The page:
Picky Eater? It Might Just Be Your Child's Personality

Posted 16 days ago by

FRIDAY, Aug. 4, 2017 – For some parents, introducing new items to their baby's diet seems like a losing battle. But the food itself might not be the problem. Personality may predict which infants will become picky eaters, a new study contends. Being more inhibited increases the chances that an infant will resist new foods, researchers found. "From the time they're very young, some infants are more 'approaching' and react positively to new things, whereas other infants are more 'withdrawing' and react negatively to the same stimuli," said study author Kameron Moding. "But very few studies have examined whether infants show similar approach and withdrawal behaviors in response to new foods, so this is what we wanted to investigate," added Moding. She is a postdoctoral fellow at University of Colorado, Denver. For the study, the researchers observed how 136 infants responded to new foods ... Read more

Related support groups: Obesity, Weight Loss

Protein at All 3 Meals May Help Preserve Seniors' Strength

Posted 16 days ago by

THURSDAY, Aug. 3, 2017 – Eating protein at all three daily meals, instead of just at dinner, might help seniors preserve physical strength as they age, new research suggests. The Canadian study found that protein-rich meals evenly spread throughout the day staved off muscle decline, but did not increase mobility, in older people. Study co-author Stephanie Chevalier said, for seniors, "The important point is to create three meal occasions with sufficient protein to stimulate muscle building and greater strength, instead of just one." Chevalier is an assistant professor of medicine at McGill University in Montreal. The functional decline associated with aging often leads to falls, mental impairment and loss of independence. Chevalier's team wondered if more evenly distributed protein consumption might be tied to better physical performance and a reduced rate of decline. To find out, they ... Read more

Related support groups: Muscle Pain, Weight Loss, Dietary Supplementation, Arginine, L-Arginine, Weight Loss/Failure to Thrive, Potaba, Glycine, Protein C, Cachexia, Medium Chain Triglycerides, Fat Supplement, Ceprotin, Zytaze, R-Gene 10, Tyrosine, Valine, Microlipid, Xylarex, Protexel

Doctors Who 'Fat-Shame' Patients Can Cause Real Harm

Posted 17 days ago by

THURSDAY, Aug. 3, 2017 – Doctors who "fat shame" patients do more harm than good, new research suggests. "Disrespectful treatment and medical fat shaming, in an attempt to motivate people to change their behavior, is stressful and can cause patients to delay health care-seeking or avoid interacting with providers," Joan Chrisler, a professor of psychology at Connecticut College, said in an American Psychological Association (APA) news release. Chrisler took part in a symposium Thursday on the topic at the APA's annual meeting in Washington, D.C. Negative attitudes about excess weight "might be experienced by patients as microaggressions – for example, a [health care] provider's apparent reluctance to touch a fat patient, or a headshake, wince or 'tsk' while noting the patient's weight in the chart," Chrisler said. "Microaggressions are stressful over time and can contribute to the ... Read more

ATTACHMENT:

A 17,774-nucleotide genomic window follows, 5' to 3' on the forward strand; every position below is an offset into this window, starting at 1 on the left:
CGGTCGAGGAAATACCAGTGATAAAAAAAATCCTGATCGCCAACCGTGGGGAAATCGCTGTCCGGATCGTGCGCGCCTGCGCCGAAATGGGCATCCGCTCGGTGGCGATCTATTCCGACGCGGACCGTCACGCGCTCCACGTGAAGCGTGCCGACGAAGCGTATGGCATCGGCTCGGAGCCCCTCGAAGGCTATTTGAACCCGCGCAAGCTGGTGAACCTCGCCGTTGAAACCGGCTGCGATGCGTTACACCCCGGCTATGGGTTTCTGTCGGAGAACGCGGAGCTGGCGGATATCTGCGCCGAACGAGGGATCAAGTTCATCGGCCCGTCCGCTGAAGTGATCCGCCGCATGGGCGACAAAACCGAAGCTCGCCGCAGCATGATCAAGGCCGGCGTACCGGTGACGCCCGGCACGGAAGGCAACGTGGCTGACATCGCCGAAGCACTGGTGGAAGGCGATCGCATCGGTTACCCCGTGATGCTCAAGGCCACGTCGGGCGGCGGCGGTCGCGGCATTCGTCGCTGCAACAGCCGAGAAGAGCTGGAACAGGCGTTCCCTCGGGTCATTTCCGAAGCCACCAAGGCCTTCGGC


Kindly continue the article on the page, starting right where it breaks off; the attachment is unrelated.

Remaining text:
Related support groups: Anxiety, Anxiety and Stress, Obesity, Weight Loss

Women Who Gain Weight Between Babies at Higher Risk for Diabetes

Posted 18 days ago by

TUESDAY, Aug. 1, 2017 – Women who gain weight after having a baby may be more likely to develop diabetes during their next pregnancy, a new study suggests. Women's weight before conception and how much they gain during pregnancy are known risk factors for gestational diabetes, the study authors explained. Gestational diabetes is a form of high blood sugar diagnosed during pregnancy. It can cause complications for both mother and baby. Led by Linn Sorbye of the University of Bergen in Norway, researchers investigated the diabetes risk among women who had been pregnant once or twice before. The study involved about 24,200 women who gave birth between 2006 and 2014. The researchers considered the women's previous history of gestational diabetes and body mass index (BMI) when they got pregnant again. BMI is an estimate of body fat based on weight and height. A BMI of 30 is considered ... Read more